Track 3: For Power or For Passage: Re-envisioning Historic Industrial and Transportation Infrastructure
2 - The Stones Speak Again: Structural Renovation of the Hoen Lithograph Complex in Baltimore
Monday, September 24
10:30 AM - 12:00 PM
Hoen & Company, established in Baltimore in 1835, was the oldest continuously operating lithographer in the United States. The Hoen & Co. Complex, constructed from 1885 to 1963, is the only site that survives to represent the company’s long and illustrious history. Occupying a full city block, the earliest buildings in the complex were constructed for the Baxter Electric Co., which manufactured motors for street railways. From 1898-1902, the Bagby Furniture Company occupied the site until Hoen & Co. relocated to the building after their downtown headquarters was destroyed in a fire. Hoen & Co. occupied the property from 1902 to 1981.
The Senefelder lithographic process, invented in Germany in the late 18th century, allowed artists to draw directly on lithographic limestone from which prints could be made, eliminating the need for time-consuming engraving. Edward Weber and August Hoen brought the process to Baltimore and the company ultimately specialized in high-quality work that elevated the technique and art of lithographic printing. That the process is rooted in the artistic use of stone inspired the carving that adorns a main entrance, inscribed with the Latin phrase “Saxa Loquuntur,” translated as “The Stones Speak.” One of the many historic industrial, economic engines for the city, the abandoned architectural remnants of the complex, central to the East Baltimore neighborhood, are now envisioned as a focal point for the revitalization of this community. To do so, substantial challenges of structural stabilization and renovation had to be overcome.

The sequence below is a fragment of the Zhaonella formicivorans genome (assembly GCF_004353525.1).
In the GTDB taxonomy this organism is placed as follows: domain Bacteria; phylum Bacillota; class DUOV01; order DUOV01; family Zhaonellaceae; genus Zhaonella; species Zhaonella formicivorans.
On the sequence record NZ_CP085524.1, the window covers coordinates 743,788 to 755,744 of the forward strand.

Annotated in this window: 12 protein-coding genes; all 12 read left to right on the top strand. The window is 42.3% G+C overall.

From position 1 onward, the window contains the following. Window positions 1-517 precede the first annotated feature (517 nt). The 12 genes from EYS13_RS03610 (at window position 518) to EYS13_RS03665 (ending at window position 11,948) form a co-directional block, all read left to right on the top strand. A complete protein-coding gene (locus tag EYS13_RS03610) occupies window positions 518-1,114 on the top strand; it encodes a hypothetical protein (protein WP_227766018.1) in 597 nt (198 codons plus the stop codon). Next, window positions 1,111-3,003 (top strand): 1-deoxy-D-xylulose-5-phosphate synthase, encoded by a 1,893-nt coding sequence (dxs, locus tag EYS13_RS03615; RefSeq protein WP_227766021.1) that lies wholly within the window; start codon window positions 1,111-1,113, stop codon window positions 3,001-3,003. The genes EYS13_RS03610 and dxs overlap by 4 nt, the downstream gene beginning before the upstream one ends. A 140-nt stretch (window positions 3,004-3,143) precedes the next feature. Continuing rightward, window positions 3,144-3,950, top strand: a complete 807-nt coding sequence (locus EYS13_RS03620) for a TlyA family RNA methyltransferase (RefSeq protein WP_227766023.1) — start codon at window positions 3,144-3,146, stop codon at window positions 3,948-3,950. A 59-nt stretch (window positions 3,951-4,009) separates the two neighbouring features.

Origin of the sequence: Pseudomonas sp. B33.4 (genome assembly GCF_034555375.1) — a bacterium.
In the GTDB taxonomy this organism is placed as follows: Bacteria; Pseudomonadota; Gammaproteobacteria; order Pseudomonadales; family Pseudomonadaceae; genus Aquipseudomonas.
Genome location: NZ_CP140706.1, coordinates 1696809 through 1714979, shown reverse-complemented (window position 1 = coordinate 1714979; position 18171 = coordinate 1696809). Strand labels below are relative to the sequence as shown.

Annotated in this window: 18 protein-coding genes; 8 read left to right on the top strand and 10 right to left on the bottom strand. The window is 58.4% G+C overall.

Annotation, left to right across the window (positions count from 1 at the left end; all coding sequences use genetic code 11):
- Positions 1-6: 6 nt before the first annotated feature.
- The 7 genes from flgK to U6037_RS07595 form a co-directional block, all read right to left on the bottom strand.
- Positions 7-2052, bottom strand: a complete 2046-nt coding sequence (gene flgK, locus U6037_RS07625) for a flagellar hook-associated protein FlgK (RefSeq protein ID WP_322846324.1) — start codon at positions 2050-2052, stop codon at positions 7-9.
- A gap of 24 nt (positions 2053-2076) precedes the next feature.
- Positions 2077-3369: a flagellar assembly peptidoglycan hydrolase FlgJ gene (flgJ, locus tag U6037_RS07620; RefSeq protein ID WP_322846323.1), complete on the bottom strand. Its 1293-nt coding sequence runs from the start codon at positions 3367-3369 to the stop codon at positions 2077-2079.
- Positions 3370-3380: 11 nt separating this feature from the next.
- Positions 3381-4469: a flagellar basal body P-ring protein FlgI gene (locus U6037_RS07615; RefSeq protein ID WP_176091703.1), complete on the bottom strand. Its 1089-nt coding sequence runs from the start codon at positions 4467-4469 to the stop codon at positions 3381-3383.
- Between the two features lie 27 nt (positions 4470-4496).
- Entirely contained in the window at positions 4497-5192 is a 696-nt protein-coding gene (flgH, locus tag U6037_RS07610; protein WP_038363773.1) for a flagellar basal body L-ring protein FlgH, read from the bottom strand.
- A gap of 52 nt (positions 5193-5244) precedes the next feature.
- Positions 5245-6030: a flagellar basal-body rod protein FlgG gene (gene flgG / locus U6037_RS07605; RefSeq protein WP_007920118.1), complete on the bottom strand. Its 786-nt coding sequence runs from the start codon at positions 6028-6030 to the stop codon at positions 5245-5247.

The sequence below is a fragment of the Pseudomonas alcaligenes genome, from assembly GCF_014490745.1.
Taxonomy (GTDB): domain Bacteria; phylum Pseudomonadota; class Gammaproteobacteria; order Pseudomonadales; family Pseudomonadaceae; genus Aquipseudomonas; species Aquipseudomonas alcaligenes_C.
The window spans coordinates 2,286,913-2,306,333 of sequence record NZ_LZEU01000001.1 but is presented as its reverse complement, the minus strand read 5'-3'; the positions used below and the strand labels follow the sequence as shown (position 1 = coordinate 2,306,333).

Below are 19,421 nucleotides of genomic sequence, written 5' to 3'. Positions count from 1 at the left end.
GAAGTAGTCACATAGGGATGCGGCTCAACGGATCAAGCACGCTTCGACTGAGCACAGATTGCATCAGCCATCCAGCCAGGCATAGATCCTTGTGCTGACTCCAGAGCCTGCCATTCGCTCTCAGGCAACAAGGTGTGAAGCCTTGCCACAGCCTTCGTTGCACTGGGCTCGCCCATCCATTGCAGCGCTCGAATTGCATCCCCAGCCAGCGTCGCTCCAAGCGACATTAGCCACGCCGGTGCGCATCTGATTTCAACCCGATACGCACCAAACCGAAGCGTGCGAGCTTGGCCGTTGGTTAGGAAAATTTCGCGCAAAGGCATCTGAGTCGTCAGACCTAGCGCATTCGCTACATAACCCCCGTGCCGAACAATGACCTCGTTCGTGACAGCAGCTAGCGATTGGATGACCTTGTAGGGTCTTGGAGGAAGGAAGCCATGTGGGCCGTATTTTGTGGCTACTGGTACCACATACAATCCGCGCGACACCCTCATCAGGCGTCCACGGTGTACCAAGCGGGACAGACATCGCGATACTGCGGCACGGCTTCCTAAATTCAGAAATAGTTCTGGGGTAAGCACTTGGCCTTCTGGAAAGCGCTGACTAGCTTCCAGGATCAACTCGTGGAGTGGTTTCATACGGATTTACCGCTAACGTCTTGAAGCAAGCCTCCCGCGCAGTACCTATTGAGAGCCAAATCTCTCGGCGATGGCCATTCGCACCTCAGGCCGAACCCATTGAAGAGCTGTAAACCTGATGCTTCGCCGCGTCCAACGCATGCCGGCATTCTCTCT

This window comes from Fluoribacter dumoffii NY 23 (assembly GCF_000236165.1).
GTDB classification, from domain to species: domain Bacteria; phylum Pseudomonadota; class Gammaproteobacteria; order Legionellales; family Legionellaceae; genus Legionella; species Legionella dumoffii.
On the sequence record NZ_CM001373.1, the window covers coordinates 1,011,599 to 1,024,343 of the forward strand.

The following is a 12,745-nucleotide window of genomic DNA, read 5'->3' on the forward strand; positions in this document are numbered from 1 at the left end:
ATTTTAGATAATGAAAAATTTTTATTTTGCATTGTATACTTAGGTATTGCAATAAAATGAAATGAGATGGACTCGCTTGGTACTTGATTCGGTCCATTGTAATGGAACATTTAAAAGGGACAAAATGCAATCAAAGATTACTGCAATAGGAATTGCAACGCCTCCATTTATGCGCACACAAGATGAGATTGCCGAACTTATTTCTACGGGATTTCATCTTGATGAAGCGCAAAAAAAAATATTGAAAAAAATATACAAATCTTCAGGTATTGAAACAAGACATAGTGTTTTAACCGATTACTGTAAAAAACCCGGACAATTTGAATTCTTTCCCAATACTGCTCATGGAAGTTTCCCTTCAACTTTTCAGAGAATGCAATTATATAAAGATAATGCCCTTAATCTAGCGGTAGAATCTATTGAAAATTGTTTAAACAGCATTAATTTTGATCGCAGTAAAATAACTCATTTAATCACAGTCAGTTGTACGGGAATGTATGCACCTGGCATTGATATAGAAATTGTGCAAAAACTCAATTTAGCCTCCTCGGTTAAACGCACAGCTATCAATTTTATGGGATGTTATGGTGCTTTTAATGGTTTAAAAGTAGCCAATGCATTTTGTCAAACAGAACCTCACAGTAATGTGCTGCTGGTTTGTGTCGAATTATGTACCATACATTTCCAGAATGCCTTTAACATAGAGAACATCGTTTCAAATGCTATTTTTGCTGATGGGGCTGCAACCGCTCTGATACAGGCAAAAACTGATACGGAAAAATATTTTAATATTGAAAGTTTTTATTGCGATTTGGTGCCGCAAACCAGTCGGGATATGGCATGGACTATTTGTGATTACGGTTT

Typical repairs to brick masonry and heavy timber resulting from failure of the exterior envelope were designed and implemented, including a series of masonry arch reconstructions and innovative stabilizations. However, undoubtedly the greatest challenge came from another intervention of nature. The soft, lightweight seeds of the Paulownia tree that were commonly used as a packing material by Chinese exporters in the 19th century, before the development of polystyrene packaging, sowed a mechanism of structural deterioration within the wythes of the exterior masonry walls. Paulownia tomentosa is extremely fast growing, is tolerant of pollution and can grow in a wide range of soil types. The tree can even survive wildfire, the roots quickly regenerating new stems, earning them the name of the "Phoenix tree.” This aggressive, invasive species, not unlike rusting steel expanding within a masonry substrate, can exert very large internal stresses as it sends its roots through the soft lime-mortar joints in the historic brick masonry construction. Sustained moisture in the exterior walls nourished widespread destructive growth. Undoing the damage required a combination of reconstruction and selective use of biocide.
Despite the great challenge presented, the Phoenix tree is perhaps a rich symbol for the rebirth of this new stimulus within the urban complex.
- Upon completion, participants will be able to describe lithography and its supporting industrial architecture.
- Upon completion, participants will be able to describe damage that can be incurred due to invasive trees.
- Upon completion, participants will be able to recommend treatment approach to invasive tree mitigation within masonry construction.
- Upon completion, participants will be able to describe masonry arch and heavy timber structural repair approaches.